Figure 5.6: Single user test results

Figure 5.6 shows that single users scored an average of 4.9 to enjoyment, which means that they enjoyed it slightly, however, the single users felt that they performed adequately at the activity, with an average of 5.0 in perceived com-

petence. The table also shows that the single users did not put a big amount of eort into this activity scoring 4.2. Furthermore, the single users scored an average of 4.1, meaning that they felt that it had a relatively little value to them.

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Figure 5.7: Multi user test results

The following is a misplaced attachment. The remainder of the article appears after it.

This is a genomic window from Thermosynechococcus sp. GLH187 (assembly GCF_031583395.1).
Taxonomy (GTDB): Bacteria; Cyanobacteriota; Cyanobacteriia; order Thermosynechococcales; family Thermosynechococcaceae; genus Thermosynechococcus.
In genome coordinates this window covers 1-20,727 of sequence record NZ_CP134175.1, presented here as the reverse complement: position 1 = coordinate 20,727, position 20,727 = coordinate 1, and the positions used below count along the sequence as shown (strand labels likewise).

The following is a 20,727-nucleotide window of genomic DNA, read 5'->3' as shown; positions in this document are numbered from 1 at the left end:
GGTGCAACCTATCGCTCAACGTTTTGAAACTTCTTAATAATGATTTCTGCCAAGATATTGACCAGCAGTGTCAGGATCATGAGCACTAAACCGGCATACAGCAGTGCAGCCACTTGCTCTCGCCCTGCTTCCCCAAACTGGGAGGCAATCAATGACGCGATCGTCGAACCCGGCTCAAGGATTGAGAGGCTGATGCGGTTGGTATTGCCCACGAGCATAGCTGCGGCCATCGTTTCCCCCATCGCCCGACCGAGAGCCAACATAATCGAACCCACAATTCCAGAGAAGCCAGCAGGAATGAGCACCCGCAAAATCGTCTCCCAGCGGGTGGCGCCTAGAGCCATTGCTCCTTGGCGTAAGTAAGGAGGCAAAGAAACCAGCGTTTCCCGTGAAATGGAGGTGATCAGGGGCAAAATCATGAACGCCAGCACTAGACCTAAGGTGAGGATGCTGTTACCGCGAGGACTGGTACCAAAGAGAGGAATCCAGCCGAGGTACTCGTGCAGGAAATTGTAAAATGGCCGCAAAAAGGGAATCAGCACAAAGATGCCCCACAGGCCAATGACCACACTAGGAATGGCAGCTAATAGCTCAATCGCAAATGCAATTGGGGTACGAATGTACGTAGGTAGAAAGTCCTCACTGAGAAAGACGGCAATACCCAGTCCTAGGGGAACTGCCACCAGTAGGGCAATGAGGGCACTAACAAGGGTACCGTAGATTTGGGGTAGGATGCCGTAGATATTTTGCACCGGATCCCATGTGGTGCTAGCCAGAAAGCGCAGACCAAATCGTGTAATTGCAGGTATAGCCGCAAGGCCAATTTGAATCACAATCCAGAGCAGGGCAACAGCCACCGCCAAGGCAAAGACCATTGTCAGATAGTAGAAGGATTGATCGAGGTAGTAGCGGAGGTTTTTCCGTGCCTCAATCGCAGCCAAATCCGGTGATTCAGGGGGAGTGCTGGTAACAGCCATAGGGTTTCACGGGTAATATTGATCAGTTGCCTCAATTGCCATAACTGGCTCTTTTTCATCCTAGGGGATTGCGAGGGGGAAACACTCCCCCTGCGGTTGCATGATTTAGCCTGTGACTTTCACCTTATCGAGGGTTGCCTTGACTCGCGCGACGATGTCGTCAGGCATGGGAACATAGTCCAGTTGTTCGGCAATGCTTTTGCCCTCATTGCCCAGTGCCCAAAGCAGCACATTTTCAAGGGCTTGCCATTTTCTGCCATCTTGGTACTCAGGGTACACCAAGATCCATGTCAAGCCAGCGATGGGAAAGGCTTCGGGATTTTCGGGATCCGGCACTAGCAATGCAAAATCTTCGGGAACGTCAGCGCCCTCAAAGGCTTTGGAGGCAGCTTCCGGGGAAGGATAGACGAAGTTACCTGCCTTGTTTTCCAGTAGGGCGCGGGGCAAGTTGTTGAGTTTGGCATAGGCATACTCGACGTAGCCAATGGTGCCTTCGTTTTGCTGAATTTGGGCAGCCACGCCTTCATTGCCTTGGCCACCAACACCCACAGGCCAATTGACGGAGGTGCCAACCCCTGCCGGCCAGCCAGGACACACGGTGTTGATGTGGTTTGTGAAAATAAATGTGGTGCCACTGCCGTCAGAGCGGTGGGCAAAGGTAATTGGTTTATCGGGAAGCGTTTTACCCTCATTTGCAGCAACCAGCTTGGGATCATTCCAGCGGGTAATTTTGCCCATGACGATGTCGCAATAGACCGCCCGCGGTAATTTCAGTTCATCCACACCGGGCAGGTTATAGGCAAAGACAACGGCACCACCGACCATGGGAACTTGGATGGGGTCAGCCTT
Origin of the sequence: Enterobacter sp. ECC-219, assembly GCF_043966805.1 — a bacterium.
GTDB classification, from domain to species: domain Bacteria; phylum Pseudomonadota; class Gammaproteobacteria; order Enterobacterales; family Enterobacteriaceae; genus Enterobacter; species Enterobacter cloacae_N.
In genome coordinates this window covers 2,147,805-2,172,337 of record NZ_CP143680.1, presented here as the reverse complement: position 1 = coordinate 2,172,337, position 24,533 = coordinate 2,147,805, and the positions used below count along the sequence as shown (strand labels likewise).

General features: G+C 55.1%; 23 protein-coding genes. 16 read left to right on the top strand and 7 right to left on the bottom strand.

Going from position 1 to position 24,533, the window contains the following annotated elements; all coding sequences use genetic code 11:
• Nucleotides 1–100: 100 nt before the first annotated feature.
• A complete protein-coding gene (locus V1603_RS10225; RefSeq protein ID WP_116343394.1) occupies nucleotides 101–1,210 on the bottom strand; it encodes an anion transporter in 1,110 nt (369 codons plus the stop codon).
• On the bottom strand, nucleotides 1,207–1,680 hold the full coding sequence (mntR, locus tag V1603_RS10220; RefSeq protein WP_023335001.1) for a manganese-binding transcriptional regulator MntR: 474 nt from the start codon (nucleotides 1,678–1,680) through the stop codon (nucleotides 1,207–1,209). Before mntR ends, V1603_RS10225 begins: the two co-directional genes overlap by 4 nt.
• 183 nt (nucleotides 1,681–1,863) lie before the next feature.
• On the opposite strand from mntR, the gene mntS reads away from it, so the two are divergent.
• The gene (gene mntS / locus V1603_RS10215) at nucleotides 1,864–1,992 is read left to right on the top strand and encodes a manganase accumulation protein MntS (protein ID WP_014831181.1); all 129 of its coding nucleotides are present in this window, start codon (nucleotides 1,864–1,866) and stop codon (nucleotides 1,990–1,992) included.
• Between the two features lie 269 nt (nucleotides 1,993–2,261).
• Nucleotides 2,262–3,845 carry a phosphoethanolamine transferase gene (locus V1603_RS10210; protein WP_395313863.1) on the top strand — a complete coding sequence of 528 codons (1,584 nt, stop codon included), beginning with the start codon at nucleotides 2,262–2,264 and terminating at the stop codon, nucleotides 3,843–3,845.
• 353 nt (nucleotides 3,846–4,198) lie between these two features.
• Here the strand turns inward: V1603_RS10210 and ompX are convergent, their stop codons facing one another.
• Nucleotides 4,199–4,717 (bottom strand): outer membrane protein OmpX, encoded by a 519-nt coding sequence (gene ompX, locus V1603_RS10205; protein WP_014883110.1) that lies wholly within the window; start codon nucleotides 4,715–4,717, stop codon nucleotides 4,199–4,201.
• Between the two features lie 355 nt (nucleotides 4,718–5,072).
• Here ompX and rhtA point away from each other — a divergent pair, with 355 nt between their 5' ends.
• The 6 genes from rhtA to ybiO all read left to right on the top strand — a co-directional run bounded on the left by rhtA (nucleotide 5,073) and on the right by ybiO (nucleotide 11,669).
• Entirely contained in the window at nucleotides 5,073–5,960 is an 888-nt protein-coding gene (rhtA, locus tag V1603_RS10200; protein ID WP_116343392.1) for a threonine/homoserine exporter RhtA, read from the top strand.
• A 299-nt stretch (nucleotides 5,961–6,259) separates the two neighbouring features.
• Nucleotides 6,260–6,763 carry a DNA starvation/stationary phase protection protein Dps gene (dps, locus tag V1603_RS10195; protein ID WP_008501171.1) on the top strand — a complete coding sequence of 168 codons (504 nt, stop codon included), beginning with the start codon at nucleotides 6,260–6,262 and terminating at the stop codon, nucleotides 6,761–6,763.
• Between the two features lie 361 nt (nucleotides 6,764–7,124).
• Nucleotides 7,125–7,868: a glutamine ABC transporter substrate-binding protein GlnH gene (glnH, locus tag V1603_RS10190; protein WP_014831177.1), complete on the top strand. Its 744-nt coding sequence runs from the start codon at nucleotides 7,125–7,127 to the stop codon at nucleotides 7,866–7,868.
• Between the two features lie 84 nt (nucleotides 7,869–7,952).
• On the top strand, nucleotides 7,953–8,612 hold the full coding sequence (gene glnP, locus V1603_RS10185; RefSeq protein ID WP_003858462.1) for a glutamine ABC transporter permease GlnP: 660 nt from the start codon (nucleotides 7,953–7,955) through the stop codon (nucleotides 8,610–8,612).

In figure 5.7 it can be seen that multi users scored 5.7 in enjoyment, which means that they generally liked it. They also felt that they in some way performed quite well at this activity, with a score of 4.6 in perceived competence. The multi users also scored 4.5 in eort, meaning that they put a little eort into doing the

activity, while they scored 4.3 in value. This says that the multi users feel that they did not learn much from the activity. The results found from the evaluation will be analysed and discussed in the following section.